Littering epidemic

Masks and gloves are being chucked on the streets in the Sultanate, raising concerns that this could be an infection hazard in addition to being an environmental hazard. Littering can be challenging to eradicate in the best of times – and these clearly aren’t the best of times.

“It damages our environment in addition to spreading the coronavirus contagion. This is infectious waste and should not be littered around”, said an official at the Ministry of Environment and Climate Affairs.

He said that many items of Personal Protection Equipment contain plastics that are not recyclable or biodegradable, and they need to be treated as they pose risks to both humans and wildlife.

“While PPE helps us fight a public health challenge, they should not become a threat to the sanitary workers who come in contact with them and also should not harm the environment”, he said.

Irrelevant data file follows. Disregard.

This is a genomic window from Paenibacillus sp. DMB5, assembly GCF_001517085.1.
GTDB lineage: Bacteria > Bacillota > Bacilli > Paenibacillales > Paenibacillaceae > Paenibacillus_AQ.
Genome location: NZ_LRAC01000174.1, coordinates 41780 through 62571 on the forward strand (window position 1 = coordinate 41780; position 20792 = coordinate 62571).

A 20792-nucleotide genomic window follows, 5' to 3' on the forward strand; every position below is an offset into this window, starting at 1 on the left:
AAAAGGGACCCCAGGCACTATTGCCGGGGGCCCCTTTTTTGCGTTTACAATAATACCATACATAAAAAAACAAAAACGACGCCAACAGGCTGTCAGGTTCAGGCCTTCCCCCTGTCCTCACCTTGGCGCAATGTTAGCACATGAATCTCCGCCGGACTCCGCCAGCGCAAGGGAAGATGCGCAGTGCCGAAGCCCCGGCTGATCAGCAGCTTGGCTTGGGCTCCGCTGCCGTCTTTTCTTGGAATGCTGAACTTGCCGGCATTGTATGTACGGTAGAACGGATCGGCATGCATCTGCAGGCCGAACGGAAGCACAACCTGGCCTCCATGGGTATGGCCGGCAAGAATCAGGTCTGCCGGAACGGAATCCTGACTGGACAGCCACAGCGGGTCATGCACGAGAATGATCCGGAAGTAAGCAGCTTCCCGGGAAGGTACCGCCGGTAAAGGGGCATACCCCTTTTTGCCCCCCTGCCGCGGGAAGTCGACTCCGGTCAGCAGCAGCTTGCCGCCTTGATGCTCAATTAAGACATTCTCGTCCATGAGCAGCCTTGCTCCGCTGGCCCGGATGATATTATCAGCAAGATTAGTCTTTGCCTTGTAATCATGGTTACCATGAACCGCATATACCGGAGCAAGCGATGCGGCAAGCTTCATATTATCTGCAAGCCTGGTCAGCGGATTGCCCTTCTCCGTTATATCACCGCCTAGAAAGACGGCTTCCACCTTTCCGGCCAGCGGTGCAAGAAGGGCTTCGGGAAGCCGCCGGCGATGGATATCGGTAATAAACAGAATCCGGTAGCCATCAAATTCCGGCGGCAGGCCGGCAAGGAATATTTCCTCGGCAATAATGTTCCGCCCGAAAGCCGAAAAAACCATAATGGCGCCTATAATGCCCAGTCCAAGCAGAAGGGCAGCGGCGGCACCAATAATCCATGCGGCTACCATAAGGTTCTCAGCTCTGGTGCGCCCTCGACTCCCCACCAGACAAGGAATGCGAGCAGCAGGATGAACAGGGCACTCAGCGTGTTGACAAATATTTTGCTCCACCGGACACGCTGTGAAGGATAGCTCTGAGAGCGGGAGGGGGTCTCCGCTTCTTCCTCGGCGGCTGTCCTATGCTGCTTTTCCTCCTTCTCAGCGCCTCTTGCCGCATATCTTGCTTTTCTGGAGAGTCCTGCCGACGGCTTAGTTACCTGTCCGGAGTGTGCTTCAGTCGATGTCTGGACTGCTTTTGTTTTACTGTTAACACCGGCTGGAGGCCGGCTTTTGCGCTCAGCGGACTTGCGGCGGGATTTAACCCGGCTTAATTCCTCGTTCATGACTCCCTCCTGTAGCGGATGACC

Studies have shown that plastic does not biodegrade; instead, it breaks down into tiny pieces over time and eventually enters water bodies as microplastic.

In a recent statement, the ministry warned that throwing the masks in public places like roads or beaches could become a health and environmental concern.

“The PPE waste should be disposed of properly to preserve the health of our society and to adhere to the guidelines of the Basel Convention on environmentally-sound waste management”, the statement said.

With most offices reopened after the lockdown, there is rising concern about the safe disposal at their premises for lack of enough bins except for those used for throwing stationery or other general waste.

“All offices both in the public and private sector should commit to providing separate trash bins for depositing PPE waste”, suggested an official at Muscat Municipality.

If additional bins are not provided, he said, employees should be provided with small bags so that they can put the used PPE into and then dispose of it in bins. “These items should not be flushed down the toilet as they can clog sewage lines”, he said.